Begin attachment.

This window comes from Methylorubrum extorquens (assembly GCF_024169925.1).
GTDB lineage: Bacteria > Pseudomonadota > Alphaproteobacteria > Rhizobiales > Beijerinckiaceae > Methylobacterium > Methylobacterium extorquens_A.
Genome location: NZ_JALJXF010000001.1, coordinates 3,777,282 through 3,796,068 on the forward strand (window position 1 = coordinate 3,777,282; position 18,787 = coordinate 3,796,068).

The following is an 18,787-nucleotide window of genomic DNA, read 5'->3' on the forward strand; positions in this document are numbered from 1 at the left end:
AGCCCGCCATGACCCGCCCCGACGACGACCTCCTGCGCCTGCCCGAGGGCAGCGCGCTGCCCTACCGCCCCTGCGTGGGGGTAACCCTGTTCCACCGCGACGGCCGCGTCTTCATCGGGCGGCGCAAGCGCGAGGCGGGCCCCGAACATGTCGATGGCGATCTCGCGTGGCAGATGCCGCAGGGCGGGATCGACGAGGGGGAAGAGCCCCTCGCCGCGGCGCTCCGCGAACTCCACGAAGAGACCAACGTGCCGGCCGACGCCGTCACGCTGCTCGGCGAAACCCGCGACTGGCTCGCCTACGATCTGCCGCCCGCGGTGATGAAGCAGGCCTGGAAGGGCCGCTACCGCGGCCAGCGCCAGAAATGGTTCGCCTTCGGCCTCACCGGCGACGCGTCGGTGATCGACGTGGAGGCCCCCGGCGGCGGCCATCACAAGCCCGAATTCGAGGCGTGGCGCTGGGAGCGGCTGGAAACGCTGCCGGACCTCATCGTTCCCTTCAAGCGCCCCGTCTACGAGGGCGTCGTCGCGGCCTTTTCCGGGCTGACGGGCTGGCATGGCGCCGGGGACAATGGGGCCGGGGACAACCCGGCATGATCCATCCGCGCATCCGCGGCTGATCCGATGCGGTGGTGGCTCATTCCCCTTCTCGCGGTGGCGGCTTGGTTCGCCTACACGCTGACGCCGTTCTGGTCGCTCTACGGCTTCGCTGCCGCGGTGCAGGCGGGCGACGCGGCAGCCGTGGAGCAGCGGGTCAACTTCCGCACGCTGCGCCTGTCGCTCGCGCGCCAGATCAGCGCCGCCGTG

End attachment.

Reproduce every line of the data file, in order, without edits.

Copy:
This window comes from Methylorubrum extorquens (assembly GCF_024169925.1).
GTDB lineage: Bacteria > Pseudomonadota > Alphaproteobacteria > Rhizobiales > Beijerinckiaceae > Methylobacterium > Methylobacterium extorquens_A.
Genome location: NZ_JALJXF010000001.1, coordinates 3,777,282 through 3,796,068 on the forward strand (window position 1 = coordinate 3,777,282; position 18,787 = coordinate 3,796,068).

The following is an 18,787-nucleotide window of genomic DNA, read 5'->3' on the forward strand; positions in this document are numbered from 1 at the left end:
AGCCCGCCATGACCCGCCCCGACGACGACCTCCTGCGCCTGCCCGAGGGCAGCGCGCTGCCCTACCGCCCCTGCGTGGGGGTAACCCTGTTCCACCGCGACGGCCGCGTCTTCATCGGGCGGCGCAAGCGCGAGGCGGGCCCCGAACATGTCGATGGCGATCTCGCGTGGCAGATGCCGCAGGGCGGGATCGACGAGGGGGAAGAGCCCCTCGCCGCGGCGCTCCGCGAACTCCACGAAGAGACCAACGTGCCGGCCGACGCCGTCACGCTGCTCGGCGAAACCCGCGACTGGCTCGCCTACGATCTGCCGCCCGCGGTGATGAAGCAGGCCTGGAAGGGCCGCTACCGCGGCCAGCGCCAGAAATGGTTCGCCTTCGGCCTCACCGGCGACGCGTCGGTGATCGACGTGGAGGCCCCCGGCGGCGGCCATCACAAGCCCGAATTCGAGGCGTGGCGCTGGGAGCGGCTGGAAACGCTGCCGGACCTCATCGTTCCCTTCAAGCGCCCCGTCTACGAGGGCGTCGTCGCGGCCTTTTCCGGGCTGACGGGCTGGCATGGCGCCGGGGACAATGGGGCCGGGGACAACCCGGCATGATCCATCCGCGCATCCGCGGCTGATCCGATGCGGTGGTGGCTCATTCCCCTTCTCGCGGTGGCGGCTTGGTTCGCCTACACGCTGACGCCGTTCTGGTCGCTCTACGGCTTCGCTGCCGCGGTGCAGGCGGGCGACGCGGCAGCCGTGGAGCAGCGGGTCAACTTCCGCACGCTGCGCCTGTCGCTCGCGCGCCAGATCAGCGCCGCCGTG